Selection of images from Fragrant Mandarin YouTube videos

Why You May Be Limiting Your Learning - Take These 2 Chinese Level Tests Now!

A question mark asks, what is your Chinese level?

Testing your Chinese level every now and then is a crucial part of maximising your learning. As well as answering the burning question, "What HSK level am I?!" It allows you to find the perfect new resources at your level or discard any resources that are now obsolete. It makes you focus on pushing your level at the perfect pace. The two Chinese level tests I mention below will give you the tools to test your Chinese level. The main focus of these tests is your reading comprehension and grammar. The first is a super quick Chinese reading test - it will give you a specific estimate for the number of words in your Chinese character vocabulary. The second is more comprehensive. As well as testing your reading ability, it will challenge your grammar and overall proficiency of Mandarin. Skip to the bottom to find out what the test results mean. Our film below covers the two Chinese level tests featured here and what you should do once you know your level:

Chinese Character Test

Screenshot of hsklevel.com asking if you know the word 性别

The first Chinese level test (a Chinese character test) is super quick. You’ll need to have some knowledge of simplified Chinese characters, as there’s no pinyin. Check it out here. The character test will give you a piece of vocabulary - simply answer yes if you recognise the character and understand the meaning. In general, if you say yes, it will give you a harder piece of vocabulary. If you say no, it will give you an easier piece of vocabulary. The Chinese characters this test is based on use the HSK levels. So as you progress it will move up and down the ladder. E.g. from HSK 2 to 3 to 4 and back to 3 if you start coming across new vocab.

Mandarin Test of Proficiency

screenshots of the first test questions

The second test is more of an exam-style test. It will give you a wider estimate and is a test of your overall mandarin proficiency. It takes around 15 minutes. It’s also a good Mandarin Chinese test for beginners because it starts off easy and gets progressively harder. Despite that, the test is in Chinese characters, so if you’re still using pinyin then this may not be for you. Note that we found from testing our friends that this test tends to overestimate everyone’s ability a little bit. Click here for this Mandarin test of proficiency.

What HSK Level Am I?

A breakdown of each of the HSK levels

If you haven’t done at least one of the tests already, now is a good time to do so. How did you do? Let’s dive into what your results mean. Depending on who you ask, a beginner may be classified as someone all the way up to HSK 3. Usually, the beginner category falls between 0 and 2. The different classifications all vary substantially so I labelled them below to illustrate how.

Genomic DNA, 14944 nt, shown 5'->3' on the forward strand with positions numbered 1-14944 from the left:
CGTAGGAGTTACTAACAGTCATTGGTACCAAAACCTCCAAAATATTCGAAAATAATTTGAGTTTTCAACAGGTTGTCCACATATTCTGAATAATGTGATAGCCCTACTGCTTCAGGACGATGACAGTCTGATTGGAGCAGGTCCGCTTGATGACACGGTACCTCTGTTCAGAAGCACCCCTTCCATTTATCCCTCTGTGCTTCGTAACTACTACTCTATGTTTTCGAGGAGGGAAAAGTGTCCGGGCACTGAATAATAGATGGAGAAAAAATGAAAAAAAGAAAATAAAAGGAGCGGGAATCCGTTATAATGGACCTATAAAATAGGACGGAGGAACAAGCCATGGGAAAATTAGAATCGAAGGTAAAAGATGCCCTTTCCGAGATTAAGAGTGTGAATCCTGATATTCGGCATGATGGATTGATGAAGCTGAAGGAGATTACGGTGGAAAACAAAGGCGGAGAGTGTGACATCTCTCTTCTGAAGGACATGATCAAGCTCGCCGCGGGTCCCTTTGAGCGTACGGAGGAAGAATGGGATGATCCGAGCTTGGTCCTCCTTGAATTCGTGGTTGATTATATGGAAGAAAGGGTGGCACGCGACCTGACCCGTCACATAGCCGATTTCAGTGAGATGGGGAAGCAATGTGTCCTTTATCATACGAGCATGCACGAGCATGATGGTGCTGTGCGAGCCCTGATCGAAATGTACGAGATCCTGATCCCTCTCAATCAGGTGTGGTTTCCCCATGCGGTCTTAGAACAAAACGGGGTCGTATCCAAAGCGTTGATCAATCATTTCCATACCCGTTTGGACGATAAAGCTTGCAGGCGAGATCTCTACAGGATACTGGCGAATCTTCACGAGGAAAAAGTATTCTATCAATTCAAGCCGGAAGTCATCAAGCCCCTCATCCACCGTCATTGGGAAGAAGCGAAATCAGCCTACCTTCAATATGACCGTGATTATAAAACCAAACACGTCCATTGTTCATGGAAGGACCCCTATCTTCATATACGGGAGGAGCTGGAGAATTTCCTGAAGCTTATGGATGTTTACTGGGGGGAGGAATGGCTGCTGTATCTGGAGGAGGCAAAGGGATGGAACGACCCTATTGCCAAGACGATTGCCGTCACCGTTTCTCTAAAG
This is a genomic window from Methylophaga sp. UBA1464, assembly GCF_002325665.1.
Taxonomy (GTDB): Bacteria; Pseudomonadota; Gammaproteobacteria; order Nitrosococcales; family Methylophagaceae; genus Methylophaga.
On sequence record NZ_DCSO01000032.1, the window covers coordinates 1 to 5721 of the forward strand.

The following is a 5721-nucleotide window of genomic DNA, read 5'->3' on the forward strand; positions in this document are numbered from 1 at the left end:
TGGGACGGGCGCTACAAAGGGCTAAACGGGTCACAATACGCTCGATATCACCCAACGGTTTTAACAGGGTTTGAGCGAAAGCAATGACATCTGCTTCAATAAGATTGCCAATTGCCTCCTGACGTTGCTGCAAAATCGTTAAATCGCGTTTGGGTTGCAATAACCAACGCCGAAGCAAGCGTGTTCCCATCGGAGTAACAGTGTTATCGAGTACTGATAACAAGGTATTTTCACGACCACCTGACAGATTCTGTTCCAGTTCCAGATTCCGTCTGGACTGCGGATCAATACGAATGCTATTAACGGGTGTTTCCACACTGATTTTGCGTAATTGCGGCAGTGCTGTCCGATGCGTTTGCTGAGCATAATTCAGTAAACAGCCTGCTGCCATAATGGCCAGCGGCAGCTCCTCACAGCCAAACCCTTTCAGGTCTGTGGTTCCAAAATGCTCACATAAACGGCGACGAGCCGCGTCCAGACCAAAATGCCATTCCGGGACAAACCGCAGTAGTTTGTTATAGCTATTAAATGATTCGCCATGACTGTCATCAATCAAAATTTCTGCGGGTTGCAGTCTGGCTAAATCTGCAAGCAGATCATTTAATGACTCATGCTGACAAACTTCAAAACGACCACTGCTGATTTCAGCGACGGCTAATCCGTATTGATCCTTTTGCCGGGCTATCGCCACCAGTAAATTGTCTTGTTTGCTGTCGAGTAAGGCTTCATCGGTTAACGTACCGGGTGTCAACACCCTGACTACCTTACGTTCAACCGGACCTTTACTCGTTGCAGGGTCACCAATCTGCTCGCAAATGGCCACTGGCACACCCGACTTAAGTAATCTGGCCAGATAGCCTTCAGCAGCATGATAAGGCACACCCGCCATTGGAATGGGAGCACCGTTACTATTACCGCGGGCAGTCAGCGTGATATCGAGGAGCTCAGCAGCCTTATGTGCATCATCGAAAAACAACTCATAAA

A breakdown of Chinese learners proficiency

HSK levels are also given a number for vocabulary. The problem with this is that if you haven’t learned through a standardised HSK level path, it’ll be a bit off.

A visual representation of required vocab per HSK level

Another thing to note is that most Chinese learners or teachers I’ve asked feel that 600 words aren’t enough to justify an intermediate level in Mandarin. When in doubt, take the average. I.e. Beginner at HSK 1.5, intermediate at HSK 4. Depending on your unique learning path, you’ll be somewhere close to that.

Tested Your Chinese Level - What Now?

Once you’ve tested your Chinese level, it’s time to pick some new materials and continue improving. In our video above we recommended three specific resources because they all tailor to different levels of learners. We’re not affiliated with any, they’re just brilliant. If you want to improve your Chinese reading comprehension, check out DuChinese. DuChinese has a wealth of texts graded from beginner to virtually fluent. If you don’t recognise a word or phrase, you can click to reveal the meaning. You can use their website or their app. There are a few stories free each week or a subscription to see everything. If you want to improve you listening ability, check out Popup Chinese. These guys have a whole host of lessons at three tiers of difficulty. It’s a great way to learn colloquial language and get your ear adjusted to native speakers. The third, is a website called Hacking Chinese. Olle, the owner of the site, has collated an incredible selection of resources at all levels. It’s a great place to find new apps, websites and other materials to play with. ~ I hope that this article has helped you better understand your Chinese level. If you’d like more content to help you improve your Chinese, you can check out our YouTube Fragrant Mandarin. Till next time!

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